Please use this identifier to cite or link to this item: https://doi.org/10.1371/journal.pone.0180941
DC FieldValue
dc.titleRetreatment strategies following Small Incision Lenticule Extraction (SMILE): In vivo tissue responses
dc.contributor.authorRiau A.K.
dc.contributor.authorLiu Y.-C.
dc.contributor.authorLim C.H.L.
dc.contributor.authorLwin N.C.
dc.contributor.authorTeo E.P.
dc.contributor.authorYam G.H.
dc.contributor.authorTan D.T.
dc.contributor.authorMehta J.S.
dc.date.accessioned2019-11-01T07:51:05Z
dc.date.available2019-11-01T07:51:05Z
dc.date.issued2017
dc.identifier.citationRiau A.K., Liu Y.-C., Lim C.H.L., Lwin N.C., Teo E.P., Yam G.H., Tan D.T., Mehta J.S. (2017). Retreatment strategies following Small Incision Lenticule Extraction (SMILE): In vivo tissue responses. PLoS ONE 12 (7) : e0180941. ScholarBank@NUS Repository. https://doi.org/10.1371/journal.pone.0180941
dc.identifier.issn19326203
dc.identifier.urihttps://scholarbank.nus.edu.sg/handle/10635/161184
dc.description.abstractWith any refractive correction, including Small Incision Lenticule Extraction (SMILE), there may be a residual refractive error that requires a retreatment. Here, we investigated the tissue responses following various retreatment procedures in a rabbit model of SMILE. All rabbits underwent a -6.00D correction with SMILE. Two weeks later, they underwent -1.00D enhancement by: (i) VisuMax Circle, followed by excimer ablation (S+C); (ii) secondary SMILE anterior to the primary procedure (S+SE); or (iii) surface ablation (S+P), and were examined for 28 days. S+P induced corneal edema and haze, and more CD11b- (23±6 cells) and TUNEL-positive (36±4 cells) cells in the central stromal superficial layers early post-operatively (p<0.001 compared to other procedures). The corneas appeared normal on day 28 after S+P, but had a lower number of keratocytes near the laser ablated plane compared to other procedures. S+SE and S+C did not induce corneal haze and resulted similar level of fibronectin. However, S+C resulted in more inflammatory (10±2 cells; p = 0.001) and apoptotic cells (25±2 cells; p<0.001) compared to S+SE (7±1 inflammatory cells and 21±3 apoptotic cells) early post-operatively. In conclusion, each SMILE retreatment method resulted in unique tissue responses. S+SE offers advantages, such as minimal inflammation and cell death, as well as maintaining a ‘flap-less’ surgery, over other procedures. However, depending on the degree of enhancement, the lenticule may become too thin to be extracted and the procedure becomes more difficult to perform than S+C and S +P. S+P can maintain corneal integrity by avoiding flap creation and is technically more simple to perform than the others, but the surgery needs to be supplemented with mitomycin-C in order to reduce inflammation and modulate better wound healing. © 2017 Riau et al. This is an open access article distributed under the terms of the Creative Commons Attribution License, which permits unrestricted use, distribution, and reproduction in any medium, provided the original author and source are credited.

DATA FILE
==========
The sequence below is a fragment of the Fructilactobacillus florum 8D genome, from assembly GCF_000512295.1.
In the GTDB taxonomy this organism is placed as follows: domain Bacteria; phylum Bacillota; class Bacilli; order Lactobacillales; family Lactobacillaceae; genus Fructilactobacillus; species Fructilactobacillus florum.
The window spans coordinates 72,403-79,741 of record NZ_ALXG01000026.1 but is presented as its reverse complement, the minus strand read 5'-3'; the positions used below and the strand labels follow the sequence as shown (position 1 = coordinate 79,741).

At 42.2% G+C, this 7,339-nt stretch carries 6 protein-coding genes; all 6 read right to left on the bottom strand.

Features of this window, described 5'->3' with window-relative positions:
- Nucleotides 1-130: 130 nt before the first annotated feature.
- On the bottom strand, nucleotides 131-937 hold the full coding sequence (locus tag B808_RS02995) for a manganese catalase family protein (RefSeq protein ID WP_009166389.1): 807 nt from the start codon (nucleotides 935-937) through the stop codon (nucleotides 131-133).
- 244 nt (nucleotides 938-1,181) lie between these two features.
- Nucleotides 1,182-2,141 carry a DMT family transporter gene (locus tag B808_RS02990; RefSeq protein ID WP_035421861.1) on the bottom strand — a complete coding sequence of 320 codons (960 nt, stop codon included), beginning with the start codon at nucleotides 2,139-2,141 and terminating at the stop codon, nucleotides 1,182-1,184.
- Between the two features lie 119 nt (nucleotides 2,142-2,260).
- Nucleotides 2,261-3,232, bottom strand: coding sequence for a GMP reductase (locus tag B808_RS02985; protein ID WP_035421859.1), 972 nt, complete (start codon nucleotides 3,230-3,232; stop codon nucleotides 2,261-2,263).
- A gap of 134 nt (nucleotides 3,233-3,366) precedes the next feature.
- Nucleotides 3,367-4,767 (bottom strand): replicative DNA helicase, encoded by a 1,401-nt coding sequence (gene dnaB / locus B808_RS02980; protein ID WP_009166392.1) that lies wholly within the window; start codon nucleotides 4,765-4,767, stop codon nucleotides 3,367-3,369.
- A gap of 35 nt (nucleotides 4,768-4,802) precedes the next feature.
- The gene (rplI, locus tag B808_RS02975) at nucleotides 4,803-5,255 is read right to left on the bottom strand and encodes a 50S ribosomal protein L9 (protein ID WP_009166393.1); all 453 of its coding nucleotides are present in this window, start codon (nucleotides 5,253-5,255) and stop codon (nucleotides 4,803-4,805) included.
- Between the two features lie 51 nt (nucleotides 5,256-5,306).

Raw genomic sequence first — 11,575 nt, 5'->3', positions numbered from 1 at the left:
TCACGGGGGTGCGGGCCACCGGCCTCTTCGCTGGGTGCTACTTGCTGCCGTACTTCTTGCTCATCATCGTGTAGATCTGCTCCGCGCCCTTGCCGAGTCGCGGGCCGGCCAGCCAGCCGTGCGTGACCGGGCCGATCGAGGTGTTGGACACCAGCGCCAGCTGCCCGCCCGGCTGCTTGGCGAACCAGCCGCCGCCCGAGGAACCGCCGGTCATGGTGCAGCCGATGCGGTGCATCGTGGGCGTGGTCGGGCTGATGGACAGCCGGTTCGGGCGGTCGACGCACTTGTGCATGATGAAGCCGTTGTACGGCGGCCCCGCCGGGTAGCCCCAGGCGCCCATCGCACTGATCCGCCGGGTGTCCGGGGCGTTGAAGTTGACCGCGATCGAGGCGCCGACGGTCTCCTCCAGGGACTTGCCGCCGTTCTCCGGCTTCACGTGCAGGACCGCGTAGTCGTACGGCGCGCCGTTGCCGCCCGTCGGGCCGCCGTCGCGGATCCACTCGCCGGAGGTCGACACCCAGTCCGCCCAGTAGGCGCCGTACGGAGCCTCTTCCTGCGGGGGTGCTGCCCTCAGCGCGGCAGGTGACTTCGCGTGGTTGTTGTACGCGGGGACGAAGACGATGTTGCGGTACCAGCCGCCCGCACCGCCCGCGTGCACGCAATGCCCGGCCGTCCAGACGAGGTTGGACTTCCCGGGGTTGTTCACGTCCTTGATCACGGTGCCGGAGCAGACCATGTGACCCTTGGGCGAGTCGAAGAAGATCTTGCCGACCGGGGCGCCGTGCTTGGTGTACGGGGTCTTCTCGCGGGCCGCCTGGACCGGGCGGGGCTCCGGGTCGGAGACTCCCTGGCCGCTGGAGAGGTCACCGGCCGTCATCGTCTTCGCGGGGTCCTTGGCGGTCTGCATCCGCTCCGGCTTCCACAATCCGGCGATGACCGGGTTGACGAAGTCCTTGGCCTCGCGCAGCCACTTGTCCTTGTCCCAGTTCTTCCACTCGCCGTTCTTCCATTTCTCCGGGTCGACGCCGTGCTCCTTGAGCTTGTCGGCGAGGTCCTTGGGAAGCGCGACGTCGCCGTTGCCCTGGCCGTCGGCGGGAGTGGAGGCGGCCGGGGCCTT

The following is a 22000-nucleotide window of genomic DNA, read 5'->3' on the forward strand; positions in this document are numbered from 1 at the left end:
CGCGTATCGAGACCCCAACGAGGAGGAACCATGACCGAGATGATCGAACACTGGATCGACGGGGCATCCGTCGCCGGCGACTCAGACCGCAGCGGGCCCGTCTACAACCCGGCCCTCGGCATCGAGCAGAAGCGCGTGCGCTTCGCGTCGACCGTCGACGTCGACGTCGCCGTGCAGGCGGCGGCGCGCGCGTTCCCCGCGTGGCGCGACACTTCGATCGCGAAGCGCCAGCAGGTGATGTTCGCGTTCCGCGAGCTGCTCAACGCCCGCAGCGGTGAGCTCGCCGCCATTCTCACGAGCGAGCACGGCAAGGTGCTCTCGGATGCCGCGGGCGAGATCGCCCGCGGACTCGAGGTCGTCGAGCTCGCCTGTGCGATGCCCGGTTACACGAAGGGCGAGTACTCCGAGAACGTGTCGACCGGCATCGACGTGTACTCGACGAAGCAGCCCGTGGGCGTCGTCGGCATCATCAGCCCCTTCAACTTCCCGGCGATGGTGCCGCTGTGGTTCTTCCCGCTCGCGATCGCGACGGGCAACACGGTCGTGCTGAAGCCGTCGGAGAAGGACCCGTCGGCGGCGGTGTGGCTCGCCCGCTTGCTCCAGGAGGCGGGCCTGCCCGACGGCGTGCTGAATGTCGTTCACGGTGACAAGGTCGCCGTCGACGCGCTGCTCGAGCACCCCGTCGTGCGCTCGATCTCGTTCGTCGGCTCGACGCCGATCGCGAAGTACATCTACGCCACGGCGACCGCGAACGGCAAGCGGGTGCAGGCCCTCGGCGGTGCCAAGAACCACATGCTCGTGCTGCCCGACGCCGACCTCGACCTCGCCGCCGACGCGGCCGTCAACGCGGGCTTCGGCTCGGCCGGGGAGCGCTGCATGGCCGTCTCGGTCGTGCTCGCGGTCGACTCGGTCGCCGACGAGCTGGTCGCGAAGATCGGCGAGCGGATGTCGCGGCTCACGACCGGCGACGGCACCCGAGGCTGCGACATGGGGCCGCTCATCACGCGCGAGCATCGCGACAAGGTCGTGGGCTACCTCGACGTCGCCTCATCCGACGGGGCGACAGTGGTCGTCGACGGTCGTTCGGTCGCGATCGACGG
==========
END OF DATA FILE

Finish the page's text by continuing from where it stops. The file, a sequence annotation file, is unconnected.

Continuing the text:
dc.rightsAttribution 4.0 International
dc.rights.urihttp://creativecommons.org/licenses/by/4.0/
dc.sourceUnpaywall 20191101
dc.subjectCD11b antigen
dc.subjectfibronectin
dc.subjectfibronectin
dc.subjectKi 67 antigen
dc.subjectanimal cell
dc.subjectanimal experiment
dc.subjectanimal tissue
dc.subjectanterior segment optical coherence tomography
dc.subjectapoptosis
dc.subjectArticle
dc.subjectcell death
dc.subjectconfocal microscopy
dc.subjectcontrolled study
dc.subjectcornea disease
dc.subjectcornea edema
dc.subjectcorneal haze
dc.subjectimmunohistochemistry
dc.subjectin vivo study
dc.subjectinflammation
dc.subjectintermethod comparison
dc.subjectNew Zealand White (rabbit)
dc.subjectnonhuman
dc.subjectophthalmic excimer laser
dc.subjectophthalmic femtosecond laser
dc.subjectophthalmic laser
dc.subjectoptical coherence tomography
dc.subjectOryctolagus cuniculus
dc.subjectpostoperative complication
dc.subjectretreatment
dc.subjectsmall incision lenticule extraction
dc.subjectsurface ablation
dc.subjecttissue reaction
dc.subjectTUNEL assay
dc.subjectwound healing
dc.subjectanimal
dc.subjectcornea
dc.subjectcornea stroma
dc.subjectdiagnostic imaging
dc.subjectexcimer laser
dc.subjectLeporidae
dc.subjectmetabolism
dc.subjectpathology
dc.subjectphotorefractive keratectomy
dc.subjectsurgery
dc.subjectAnimals
dc.subjectAntigens, CD11b
dc.subjectApoptosis
dc.subjectCornea
dc.subjectCorneal Stroma
dc.subjectFibronectins
dc.subjectKi-67 Antigen
dc.subjectLasers, Excimer
dc.subjectMicroscopy, Confocal
dc.subjectPhotorefractive Keratectomy
dc.subjectRabbits
dc.subjectTomography, Optical Coherence
dc.typeArticle
dc.contributor.departmentDUKE-NUS MEDICAL SCHOOL
dc.contributor.departmentDEAN'S OFFICE (DUKE-NUS MEDICAL SCHOOL)
dc.description.doi10.1371/journal.pone.0180941
dc.description.sourcetitlePLoS ONE
dc.description.volume12
dc.description.issue7
dc.description.pagee0180941
Appears in Collections:Elements
Staff Publications

Show simple item record
Files in This Item:
File Description SizeFormatAccess SettingsVersion 
10_1371_journal_pone_0180941.pdf18.08 MBAdobe PDF

OPEN

NoneView/Download

SCOPUSTM   
Citations

7
checked on Jul 25, 2021

Page view(s)

147
checked on Jul 23, 2021

Download(s)

1
checked on Jul 23, 2021

Google ScholarTM

Check

Altmetric


This item is licensed under a Creative Commons License Creative Commons